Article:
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Jets' Blaylock Runs to His Own Tune


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Jets' Blaylock Runs to His Own Tune


AP Sports Writer

HEMPSTEAD, N.Y. (AP) -- There was a time when running back Derrick Blaylock took center stage.

As a freshman at Stephen F. Austin, Blaylock became interested in music. After listening to a few rap songs on the radio, he thought to himself, "Maybe I can do that."

So, he wrote a few tunes and started a group with three teammates on the football team.

They called themselves TX - which stood for Texas - and got together occasionally to practice. Then they saw an advertisement for a talent show at a local club and figured why not give it a shot.

TX finished third in the contest, with Blaylock taking the microphone in front of about 40 people.

"We didn't get booed off the stage," he said with a smile.

He certainly is not getting booed these days, either, though he has a different rap in the NFL. Blaylock took a back seat to Priest Holmes in Kansas City for four years, and now is in New York behind Curtis Martin.

Unlike many players, Blaylock is at ease with his role out of the spotlight.


'05 NFL Draft

"I'm good with it," he said. "That's the thing about it. Some guys have to know which role that they're playing. I know I'm backing up Curtis. I've been doing it since I've been in the league. I've learned from one of the best. Being behind Curtis I think I can learn a lot more."

Blaylock has not totally given up his music, composing three raps last year. In one called "Game Face," he talks about making moves like Eagles quarterback Donovan McNabb:

I got my game face on, can you see through my mask

Breakin' shakin' boys out there, that's my task.

Toss me a swing pass, watch me make a grab,

Then juke and jab like Donovan McNabb.

"That's a pretty good line," Blaylock said with a laugh.

He wants to become a rap producer and investor once his NFL career ends, following in the steps of Jay-Z. It seems fitting that Blaylock prefers to stay behind the scenes, because that's what he has done since getting drafted in the fifth round in 2001.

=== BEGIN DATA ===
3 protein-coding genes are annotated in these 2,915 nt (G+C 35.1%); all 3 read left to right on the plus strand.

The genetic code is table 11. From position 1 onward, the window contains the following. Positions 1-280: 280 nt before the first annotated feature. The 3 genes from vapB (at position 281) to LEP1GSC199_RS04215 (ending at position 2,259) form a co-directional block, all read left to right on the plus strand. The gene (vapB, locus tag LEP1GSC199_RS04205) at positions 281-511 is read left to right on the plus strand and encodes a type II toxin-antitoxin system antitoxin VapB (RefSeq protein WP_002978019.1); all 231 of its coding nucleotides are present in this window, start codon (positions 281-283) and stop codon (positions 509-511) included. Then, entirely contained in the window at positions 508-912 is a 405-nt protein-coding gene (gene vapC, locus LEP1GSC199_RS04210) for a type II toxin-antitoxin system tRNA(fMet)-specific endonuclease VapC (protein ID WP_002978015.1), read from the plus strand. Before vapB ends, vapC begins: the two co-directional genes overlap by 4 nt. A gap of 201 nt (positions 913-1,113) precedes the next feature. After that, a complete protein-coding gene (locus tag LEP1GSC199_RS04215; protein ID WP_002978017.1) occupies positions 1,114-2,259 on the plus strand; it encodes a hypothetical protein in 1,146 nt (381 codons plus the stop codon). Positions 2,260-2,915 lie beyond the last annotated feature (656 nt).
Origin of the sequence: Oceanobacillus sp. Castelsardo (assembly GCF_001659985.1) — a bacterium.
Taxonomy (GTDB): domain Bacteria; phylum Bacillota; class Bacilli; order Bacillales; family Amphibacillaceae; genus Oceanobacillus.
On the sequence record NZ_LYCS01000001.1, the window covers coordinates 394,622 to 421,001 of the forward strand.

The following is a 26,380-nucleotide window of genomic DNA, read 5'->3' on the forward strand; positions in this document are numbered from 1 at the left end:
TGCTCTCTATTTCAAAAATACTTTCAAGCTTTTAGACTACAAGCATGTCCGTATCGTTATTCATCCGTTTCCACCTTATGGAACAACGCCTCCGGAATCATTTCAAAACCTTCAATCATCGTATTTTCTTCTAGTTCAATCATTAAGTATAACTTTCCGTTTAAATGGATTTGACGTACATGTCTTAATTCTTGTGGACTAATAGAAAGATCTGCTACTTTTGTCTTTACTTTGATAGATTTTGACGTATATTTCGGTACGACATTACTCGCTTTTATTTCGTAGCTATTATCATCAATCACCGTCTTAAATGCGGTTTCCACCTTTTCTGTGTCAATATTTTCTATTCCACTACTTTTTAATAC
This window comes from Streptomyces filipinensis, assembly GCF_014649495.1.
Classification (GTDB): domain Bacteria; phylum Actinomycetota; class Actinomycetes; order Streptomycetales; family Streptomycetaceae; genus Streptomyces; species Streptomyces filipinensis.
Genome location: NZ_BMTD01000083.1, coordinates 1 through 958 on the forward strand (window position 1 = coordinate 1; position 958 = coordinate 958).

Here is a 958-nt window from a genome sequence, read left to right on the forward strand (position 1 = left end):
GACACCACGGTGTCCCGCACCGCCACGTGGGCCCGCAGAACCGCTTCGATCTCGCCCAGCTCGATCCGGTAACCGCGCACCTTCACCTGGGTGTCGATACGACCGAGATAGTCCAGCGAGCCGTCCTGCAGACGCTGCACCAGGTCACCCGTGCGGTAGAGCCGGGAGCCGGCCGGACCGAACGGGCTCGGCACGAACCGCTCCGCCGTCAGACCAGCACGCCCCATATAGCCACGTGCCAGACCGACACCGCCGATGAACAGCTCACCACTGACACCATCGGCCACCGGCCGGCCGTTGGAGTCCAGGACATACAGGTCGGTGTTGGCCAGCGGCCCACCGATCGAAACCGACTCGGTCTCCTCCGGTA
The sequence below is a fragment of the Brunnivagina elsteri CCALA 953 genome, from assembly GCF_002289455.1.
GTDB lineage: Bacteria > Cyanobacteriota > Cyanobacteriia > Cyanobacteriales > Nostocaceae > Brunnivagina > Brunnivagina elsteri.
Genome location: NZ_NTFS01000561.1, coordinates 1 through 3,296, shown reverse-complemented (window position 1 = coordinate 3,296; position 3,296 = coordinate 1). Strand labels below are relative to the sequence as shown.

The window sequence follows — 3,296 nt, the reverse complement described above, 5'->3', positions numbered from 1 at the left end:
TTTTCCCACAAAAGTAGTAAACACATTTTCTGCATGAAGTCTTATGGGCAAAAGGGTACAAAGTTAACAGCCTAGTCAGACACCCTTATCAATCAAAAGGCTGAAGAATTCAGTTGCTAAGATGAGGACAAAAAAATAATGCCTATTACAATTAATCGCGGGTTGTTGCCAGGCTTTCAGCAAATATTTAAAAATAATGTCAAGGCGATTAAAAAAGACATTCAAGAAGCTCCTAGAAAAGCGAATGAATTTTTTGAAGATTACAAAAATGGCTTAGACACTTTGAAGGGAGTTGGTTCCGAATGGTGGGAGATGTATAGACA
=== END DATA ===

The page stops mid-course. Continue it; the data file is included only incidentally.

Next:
Though he was inactive for every game that season, Blaylock started to show he could play on special teams, too. In 2002 and 2003, he made his name in that area, becoming one of the lead blockers for speedy returner Dante Hall. Last season against Atlanta, Blaylock combined with Holmes to become the first pair of running backs in league history to score four rushing touchdowns apiece in one game.

When Holmes was hurt later in the year, Blaylock stepped right in and made five starts. He finished the season with eight touchdowns rushing and a 4.6-yard average. As a free agent, he hoped to stay in Kansas City but the money New York offered was too good to pass up. Plus, the Jets needed a backup after LaMont Jordan left to become a starter in Oakland.

"He came into this league with a mind-set that he was probably going to play a lot and then all of a sudden he's behind Priest Holmes and he was OK, he found his niche," coach Herman Edwards said. "Now he comes here and he's really in the same predicament. So I think he understands his role."

Jordan made no secret of his desire to become a starter in the NFL. Blaylock hopes that day will come for him, too, but is being patient.

"Everybody dreams of being a starter one day but my day hasn't come yet," Blaylock said. "I'm a patient enough guy to wait for my day to come."

Blaylock is a different back from Jordan. He is not a big bruiser but has a little more speed. He also can be successful as a receiver out of the backfield. Last season, he had 25 receptions for 246 yards and a touchdown.

Martin has been impressed so far.

"I like his attitude more than anything," Martin said. "He has that breakaway speed that LaMont had also. We complement each other well. He's someone who I can be confident when I come out of the game we're not going to miss a step."

Or maybe even a beat.

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